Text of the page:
I could, in theory, appeal the decision through the courts. The process itself takes more than two years because so many people do appeal – an obvious sign of problems. Furthermore, the appeals are made in the same court as pensioners fighting for their pensions. If I appealed based on principal, I’d be delaying the decision for countless old pensioners who probably needed the money a lot more than I did. Lastly, we live in Morocco. How can we appeal a decision all the way over in Canada?
There was no second chance. The immigration official assumed Siham was a wannabe “illegal.” Most “illegals” don’t have MBA degrees from English speaking universities. Most illegals don’t provide documents proving they make triple what someone could make earning minimum wage in Canada.
In the end, we went to the website the MP had given us. We obtained notarized letters from my family inviting us to stay with them. We obtained notarized copies of my bank statements and my father’s income statements. We made copies of our Moroccan gym memberships, our Moroccan car papers, printed photos of our wedding, and our life together since we’d first met. Finally, we went back to reapply.
The second interview is not allowed to be given by the same official. An older gentleman gave Siham her second visa interview. She described him as helpful, not accusing and hostile like the previous woman. He read through the table of contents, listing all of the information we were providing, with an asterisk beside any new documents. After reading it, he stared at the application in disbelief. “You shouldn’t have been rejected before,” he told Siham. “You’re married to a Canadian. You’ve got an American visa. You should be guaranteed a multiple entry visa. Why are you only applying for a single entry this time?”
“Because we applied for a multiple entry before,” Siham said. “We thought it might have had something to do with the woman’s decision.”
“Unfortunately, since you’re applying for a single entry, that’s all I can give you right now. I’m putting a note next to your name on our computer system. If you come back, you are guaranteed a multiple-entry visa. No questions asked. You don’t even need to do the interview.”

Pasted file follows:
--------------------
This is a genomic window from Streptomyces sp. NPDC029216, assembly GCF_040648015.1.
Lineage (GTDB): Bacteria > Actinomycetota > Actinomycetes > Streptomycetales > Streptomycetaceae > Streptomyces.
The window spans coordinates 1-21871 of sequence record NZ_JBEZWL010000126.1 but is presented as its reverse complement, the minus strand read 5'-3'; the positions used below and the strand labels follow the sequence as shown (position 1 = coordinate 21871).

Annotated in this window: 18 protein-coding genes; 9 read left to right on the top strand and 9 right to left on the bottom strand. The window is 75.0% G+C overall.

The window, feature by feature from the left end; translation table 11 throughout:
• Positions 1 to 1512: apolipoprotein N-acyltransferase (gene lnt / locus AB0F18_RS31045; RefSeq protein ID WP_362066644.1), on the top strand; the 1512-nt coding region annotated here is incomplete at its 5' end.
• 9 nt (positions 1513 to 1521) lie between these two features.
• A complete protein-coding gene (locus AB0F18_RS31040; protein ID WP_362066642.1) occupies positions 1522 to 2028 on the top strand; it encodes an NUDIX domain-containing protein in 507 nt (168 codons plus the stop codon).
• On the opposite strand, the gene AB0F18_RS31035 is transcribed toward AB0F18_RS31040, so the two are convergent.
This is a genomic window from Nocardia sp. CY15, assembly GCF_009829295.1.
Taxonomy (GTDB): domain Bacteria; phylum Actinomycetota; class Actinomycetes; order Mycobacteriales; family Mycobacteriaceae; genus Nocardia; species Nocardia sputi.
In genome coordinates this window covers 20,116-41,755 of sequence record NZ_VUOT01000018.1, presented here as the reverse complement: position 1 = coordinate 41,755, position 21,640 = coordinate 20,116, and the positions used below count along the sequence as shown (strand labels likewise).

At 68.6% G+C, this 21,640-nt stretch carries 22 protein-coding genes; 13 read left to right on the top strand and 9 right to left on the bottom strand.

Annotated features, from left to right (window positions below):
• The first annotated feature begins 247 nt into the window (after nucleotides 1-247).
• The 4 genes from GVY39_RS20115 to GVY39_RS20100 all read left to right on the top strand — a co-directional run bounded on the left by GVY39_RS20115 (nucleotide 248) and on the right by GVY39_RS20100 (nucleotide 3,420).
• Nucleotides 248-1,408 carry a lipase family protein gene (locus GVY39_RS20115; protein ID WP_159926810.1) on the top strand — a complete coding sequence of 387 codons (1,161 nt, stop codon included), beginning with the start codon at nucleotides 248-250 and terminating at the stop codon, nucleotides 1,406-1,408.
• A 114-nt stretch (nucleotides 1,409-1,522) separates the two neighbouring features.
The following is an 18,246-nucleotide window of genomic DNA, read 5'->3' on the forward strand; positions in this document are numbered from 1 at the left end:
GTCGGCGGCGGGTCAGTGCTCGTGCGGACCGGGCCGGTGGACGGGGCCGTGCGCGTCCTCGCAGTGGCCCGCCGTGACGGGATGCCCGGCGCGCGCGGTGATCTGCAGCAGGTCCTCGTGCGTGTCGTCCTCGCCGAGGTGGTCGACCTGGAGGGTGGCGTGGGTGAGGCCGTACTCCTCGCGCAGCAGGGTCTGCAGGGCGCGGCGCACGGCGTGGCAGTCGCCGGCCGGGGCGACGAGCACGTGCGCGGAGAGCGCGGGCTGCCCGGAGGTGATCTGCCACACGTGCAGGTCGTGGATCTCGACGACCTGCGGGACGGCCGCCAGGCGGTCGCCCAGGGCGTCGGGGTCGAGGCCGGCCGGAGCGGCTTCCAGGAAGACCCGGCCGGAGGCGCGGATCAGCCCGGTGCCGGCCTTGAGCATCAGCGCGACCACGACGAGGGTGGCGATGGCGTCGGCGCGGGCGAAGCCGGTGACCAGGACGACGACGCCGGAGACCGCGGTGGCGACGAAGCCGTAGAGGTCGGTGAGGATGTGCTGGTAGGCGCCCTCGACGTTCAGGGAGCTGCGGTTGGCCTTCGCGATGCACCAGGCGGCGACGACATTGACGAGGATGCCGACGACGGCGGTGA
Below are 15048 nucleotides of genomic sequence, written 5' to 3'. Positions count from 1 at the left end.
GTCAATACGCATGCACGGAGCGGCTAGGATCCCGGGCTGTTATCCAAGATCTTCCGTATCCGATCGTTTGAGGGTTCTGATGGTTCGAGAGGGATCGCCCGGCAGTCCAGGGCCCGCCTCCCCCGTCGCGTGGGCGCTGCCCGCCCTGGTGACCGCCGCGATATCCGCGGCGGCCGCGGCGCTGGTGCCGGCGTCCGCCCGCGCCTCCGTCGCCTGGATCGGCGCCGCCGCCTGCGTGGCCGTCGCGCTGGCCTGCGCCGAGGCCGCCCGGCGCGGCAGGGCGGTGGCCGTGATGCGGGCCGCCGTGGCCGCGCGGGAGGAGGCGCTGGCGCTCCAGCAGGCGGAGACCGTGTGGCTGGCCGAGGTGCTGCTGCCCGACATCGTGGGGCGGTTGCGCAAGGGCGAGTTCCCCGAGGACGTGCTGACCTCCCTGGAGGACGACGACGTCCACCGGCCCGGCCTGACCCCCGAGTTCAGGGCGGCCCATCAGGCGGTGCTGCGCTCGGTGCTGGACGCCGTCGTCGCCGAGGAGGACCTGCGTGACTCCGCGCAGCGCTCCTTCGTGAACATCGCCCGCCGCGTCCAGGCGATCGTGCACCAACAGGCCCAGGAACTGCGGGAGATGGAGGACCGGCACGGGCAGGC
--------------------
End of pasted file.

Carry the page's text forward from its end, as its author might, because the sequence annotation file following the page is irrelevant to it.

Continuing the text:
We picked up her single entry visa later that day.
Even though hell didn’t get raised, and we had to pay another $70 for the single-entry visa, I felt a tiny bit of satisfaction that someone had said a wrong decision had been made.
It would cost us another $150 to apply the next time, which wouldn’t be for more than a year, but we were guaranteed a visa. At least we would be spared more humiliation. Or so we thought…
It was early in January 2007, and now we were three. Siham felt sufficiently recovered from our son’s November birth to travel overseas and introduce baby Zack to my family. We bought our tickets for late January. We gathered Siham’s work certificates, bank statements and our marriage certificate, as well as Zack’s documents.
Instead of getting the visa right away, Siham was asked to take another interview. She explained our travel intentions to a different woman. “We plan to visit Dan’s brother and sister in Canada for a week before flying down to Florida to stay with his parents.”
Siham described the woman as unsure and sceptical. She kept asking Siham about a photocopy of my Moroccan residence card, which was accidentally taken from our old application. I hadn’t photocopied my updated ID.
“Hrmm.” The woman’s accusatory tone sounded scarily familiar to Siham. “I’m not sure. But since you have a baby and want to visit your husband’s family, I think I’ll give you the visa.”
Later that day, we returned to collect Siham’s passport. Instead of the visa, there was the familiar rejection letter.
The nightmare was happening again, even though we were guaranteed it wouldn’t.
It took me a couple of days to regain my composure enough to write a letter not filled with expletives. With Siham refusing to take part in the humiliating process again, it was my only option if we wanted to visit my family. In the letter, I mentioned she was previously guaranteed a visa. I also mentioned that she visited Canada last year and didn’t abuse her visa.
Can it get any lower risk than that? I asked as I pointed that out in the letter.
We were issued a visa. It cost another $150. In total, we’ve paid $520 for Canadian visa applications. We should have only paid $150 in the first place. To my knowledge, there is still nobody we can officially complain to.